Reich is a dynamic and entertaining speaker, a frequent commentator on TV and, as a Conan O’Brien clip shows, not at all stuffy. He’s got facts and charts (some of them animated) and delivers his message with both humor and passion. He astounds his class at Berkeley for instance (where he’s a professor) by pointing out that China gets less profit from the cell phones they manufacture than Germany. He’s only getting started. Education is being cut back in the U.S. and that means most of the poor will never climb out of poverty. The middle class is declining even though the economy needs it to thrive. A businessman in Seattle says the rich don’t create jobs, they just accumulate money. Also in Seattle, there’s Amazon.com which Reich says kills jobs. He doesn’t, like the Marxists, say that capitalism always tends to concentrate wealth but it’s a potent analysis nevertheless. The Pope recently said something like it too.
Capitalism's march toward global collapse: Failure of "climate summit" model is driving us to the brink
The Warsaw conference demonstrated that the "climate summit" model is broken and, more importantly, that capitalism itself is driving us to the brink. Protests are not the solution -- it's time to fight the system using its own weapons. Harald Welzer, 55, teaches social psychology at Flensburg and St. Gallen Universities. He is director of the "FUTURZWEI" foundation in Berlin, an international affiliate of which will shortly be launched under the name of "FUTUREPERFECT". His most recent book is Selbst denken. Eine Anleitung zum Widerstand ("Think for yourself: A Handbook for Resistance").Posted at: Monday, December 09, 2013 - 01:31 PM -- Posted by: Jim Scott -- Permalink: (#)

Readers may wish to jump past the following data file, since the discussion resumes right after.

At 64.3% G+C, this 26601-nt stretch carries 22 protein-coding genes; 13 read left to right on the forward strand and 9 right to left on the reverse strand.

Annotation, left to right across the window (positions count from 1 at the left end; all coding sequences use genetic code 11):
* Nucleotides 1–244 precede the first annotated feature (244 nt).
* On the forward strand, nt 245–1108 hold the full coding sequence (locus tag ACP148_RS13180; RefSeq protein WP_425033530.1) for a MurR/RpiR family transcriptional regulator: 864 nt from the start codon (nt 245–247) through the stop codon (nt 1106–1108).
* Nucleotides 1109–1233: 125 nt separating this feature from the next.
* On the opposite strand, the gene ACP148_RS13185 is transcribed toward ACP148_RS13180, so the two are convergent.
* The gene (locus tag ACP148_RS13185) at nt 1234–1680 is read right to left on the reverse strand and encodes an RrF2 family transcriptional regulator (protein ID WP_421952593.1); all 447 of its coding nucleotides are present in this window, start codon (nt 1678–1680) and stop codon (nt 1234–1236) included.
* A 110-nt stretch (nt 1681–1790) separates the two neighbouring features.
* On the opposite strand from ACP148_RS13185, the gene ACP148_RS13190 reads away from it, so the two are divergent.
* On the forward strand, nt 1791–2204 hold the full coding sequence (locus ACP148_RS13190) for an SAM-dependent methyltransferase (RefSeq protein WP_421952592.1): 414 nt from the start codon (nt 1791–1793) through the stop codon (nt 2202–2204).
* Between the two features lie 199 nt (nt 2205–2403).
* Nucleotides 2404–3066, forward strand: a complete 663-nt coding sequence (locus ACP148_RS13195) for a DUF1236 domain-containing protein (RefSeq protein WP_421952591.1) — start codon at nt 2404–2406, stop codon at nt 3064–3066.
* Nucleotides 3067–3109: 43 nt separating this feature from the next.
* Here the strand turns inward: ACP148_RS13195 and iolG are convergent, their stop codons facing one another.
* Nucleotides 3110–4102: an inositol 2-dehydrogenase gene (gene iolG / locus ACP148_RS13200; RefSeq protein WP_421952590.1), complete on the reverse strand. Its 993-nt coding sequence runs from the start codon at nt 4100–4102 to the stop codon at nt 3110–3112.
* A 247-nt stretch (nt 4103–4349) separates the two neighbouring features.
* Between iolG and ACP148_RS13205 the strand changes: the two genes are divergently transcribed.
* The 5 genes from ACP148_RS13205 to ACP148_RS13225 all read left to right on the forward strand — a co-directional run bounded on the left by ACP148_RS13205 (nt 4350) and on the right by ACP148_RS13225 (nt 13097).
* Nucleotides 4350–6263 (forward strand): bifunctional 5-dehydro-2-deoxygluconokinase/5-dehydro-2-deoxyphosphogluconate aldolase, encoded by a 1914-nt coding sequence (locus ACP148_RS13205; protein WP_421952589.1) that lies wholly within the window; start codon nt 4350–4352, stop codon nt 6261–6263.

Climate summit trap: Capitalism's march toward global collapse
Harald Welzer (Translated from the German by Ella Ornstein) SPIEGEL ONLINE Germany December 6, 2013
This article originally appeared in German in issue 49/2013 (December 2nd, 2013) of DER SPIEGEL.
The municipal utility company in the city of Potsdam is currently wooing new customers with a special "BabyBonus" offer. The slogan reads, "We value little energy robbers! Welcome to the world!" Every newborn receives a credit of 500 kilowatt hours of electricity, allowing him or her to revel from the start in a world where everything, especially energy, will always be available in abundance. These babies may later find they're in for a surprise.
When the United Nations Climate Change Conference wrapped up in Warsaw the weekend before last, it did, despite what most observers and disappointed NGO representatives believe, yield a result. It just wasn't officially announced: the termination of the at-least symbolic general agreement that urgent action must be taken to counter global warming. In other words, climate change has been definitively removed from the global policy agenda.